Friday, June 29, 2012

On Genetic Engineering


-On Genetic Engineering-

What is Genetic Engineering? Ask anyone on the street and they can tell you they’ve heard of genes; ask anyone what they are and you’ll get an answer ranging from heredity to heresy. But what really is Genetic Engineering, and why does it incite such passion in the modern world?
Genetic Engineering is the term given to the process of altering living DNA, the blue-print of who we are. It involves taking a piece, a splice, of DNA from an organism and then replacing a portion of another organism’s DNA with it. Some even theorized it possible to clone an entire organism, an exact replica of the original; in the 5th of July 1996 at the Roslin Institute near Edinburgh, Scotland, that theory was proven in Dolly the Sheep, the first ever organism cloned from a single cell.
In recent years, Genetic Engineering has been making tremendous progress, even claiming to replace damaged body parts, organs, and even entire human bodies in the near future. Consequentially with great promise comes great reward, and with it great risk and controversy.
One such controversy, and perhaps one of the most sensational, is the use of Stem Cells. These unique cells have the ability to form into any cell of the original they were taken from. The potential for this extraordinary discovery has been recognized wildly by the scientific community, this being curing cancer, replacing lost limbs, healing paralysed patients, restoring lost eyesight, and even the revitalization of a worn out body, the likes often thought to exist only in science fiction.
The only problem is, viable Stem Cells can only be obtained from live human foetuses.
Not to say there are no other sources of Stem Cells, but for these sensational therapies to be conducted, there are two requirements: One being that the Stem Cells must be self-replicating, and the other being it should be able to replace any form of damaged tissue; characteristics shared only by the Stem Cells of a Blastocyst, an early form of a the human foetus.
With this controversy in light, it was only a matter of time before the Pro-Life and Catholic masses started putting their proverbial foot down in protest. ‘Kill a child to save another’, they called it, and not without good reason. Extracting Stem Cells from a living foetus has more often than not proved fatal to the unborn child, and extremely damaging to the mother, emotionally and physically.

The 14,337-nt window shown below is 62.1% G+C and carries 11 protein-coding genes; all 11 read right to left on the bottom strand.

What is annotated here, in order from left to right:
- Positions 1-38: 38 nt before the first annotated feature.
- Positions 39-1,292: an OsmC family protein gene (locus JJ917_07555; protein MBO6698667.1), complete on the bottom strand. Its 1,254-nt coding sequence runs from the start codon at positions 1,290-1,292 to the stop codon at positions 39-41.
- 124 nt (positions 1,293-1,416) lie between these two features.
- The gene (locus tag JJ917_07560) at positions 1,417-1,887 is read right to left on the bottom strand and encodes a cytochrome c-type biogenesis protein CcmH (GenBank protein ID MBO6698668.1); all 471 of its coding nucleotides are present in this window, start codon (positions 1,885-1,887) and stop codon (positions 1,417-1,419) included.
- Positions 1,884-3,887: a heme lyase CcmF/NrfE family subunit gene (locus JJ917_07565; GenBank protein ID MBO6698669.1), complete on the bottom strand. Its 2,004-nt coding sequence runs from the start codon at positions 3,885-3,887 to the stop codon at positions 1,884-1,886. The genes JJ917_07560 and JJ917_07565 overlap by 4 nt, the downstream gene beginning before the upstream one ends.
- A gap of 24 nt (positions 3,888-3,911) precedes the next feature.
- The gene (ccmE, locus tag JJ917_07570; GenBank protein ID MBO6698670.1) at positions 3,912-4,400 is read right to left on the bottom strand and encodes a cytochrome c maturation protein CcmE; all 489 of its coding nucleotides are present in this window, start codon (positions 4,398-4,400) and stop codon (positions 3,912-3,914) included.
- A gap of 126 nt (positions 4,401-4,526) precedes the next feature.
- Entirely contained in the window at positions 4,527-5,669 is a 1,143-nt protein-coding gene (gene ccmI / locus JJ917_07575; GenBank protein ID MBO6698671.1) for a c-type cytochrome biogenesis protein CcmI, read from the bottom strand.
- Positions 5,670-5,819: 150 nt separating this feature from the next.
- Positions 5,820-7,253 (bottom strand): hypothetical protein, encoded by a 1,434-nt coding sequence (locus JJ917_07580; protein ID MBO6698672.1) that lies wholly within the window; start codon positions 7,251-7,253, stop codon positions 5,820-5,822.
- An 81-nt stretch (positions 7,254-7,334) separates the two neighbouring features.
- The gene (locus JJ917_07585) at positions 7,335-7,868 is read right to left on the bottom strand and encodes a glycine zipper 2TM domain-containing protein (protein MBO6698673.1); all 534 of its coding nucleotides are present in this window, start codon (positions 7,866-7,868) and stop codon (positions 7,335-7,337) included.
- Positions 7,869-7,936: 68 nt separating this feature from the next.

While the most avid of supporters of Genetic Engineering using Stem Cells insist that such a primitive collection of cells can hardly be called a child much less a human being, the pioneers of this new technology are actively developing alternate methods of advancing this promising branch of science and medicine. Some opt to use animal substitutes in hopes of lessening the moral demand upon them by society, unlocking new therapy options in veterinary care in the process. Some are developing ways to harvest Stem Cells from foetuses in an ‘ethical’ manner - that is - not killing both mother and child the process.
The future for Genetic Engineering Technology still remains to be seen, that much is fact.  Whether the risk will outweigh the reward, or that risk will one day be completely eliminated is something to look forward to. They say ‘Progress is born of Necessity’, and in this case, progress will indeed be a necessity in the coming years for the modern man.

Sources:
http://www.religioustolerance.org/res_stem1.htm
http://olatheanimalhospital.com/614/stem-cell-therapy/
http://en.wikipedia.org/wiki/Dolly_%28sheep%29
http://www.fda.gov/AnimalVeterinary/DevelopmentApprovalProcess/GeneticEngineering/default.htm
http://www.genengnews.com/
http://www.biology-online.org/2/13_genetic_engineering.htm

















This document was started and accomplished on 05.21.12 by Alex Revamonte II for the sole purpose of being a Sample Article

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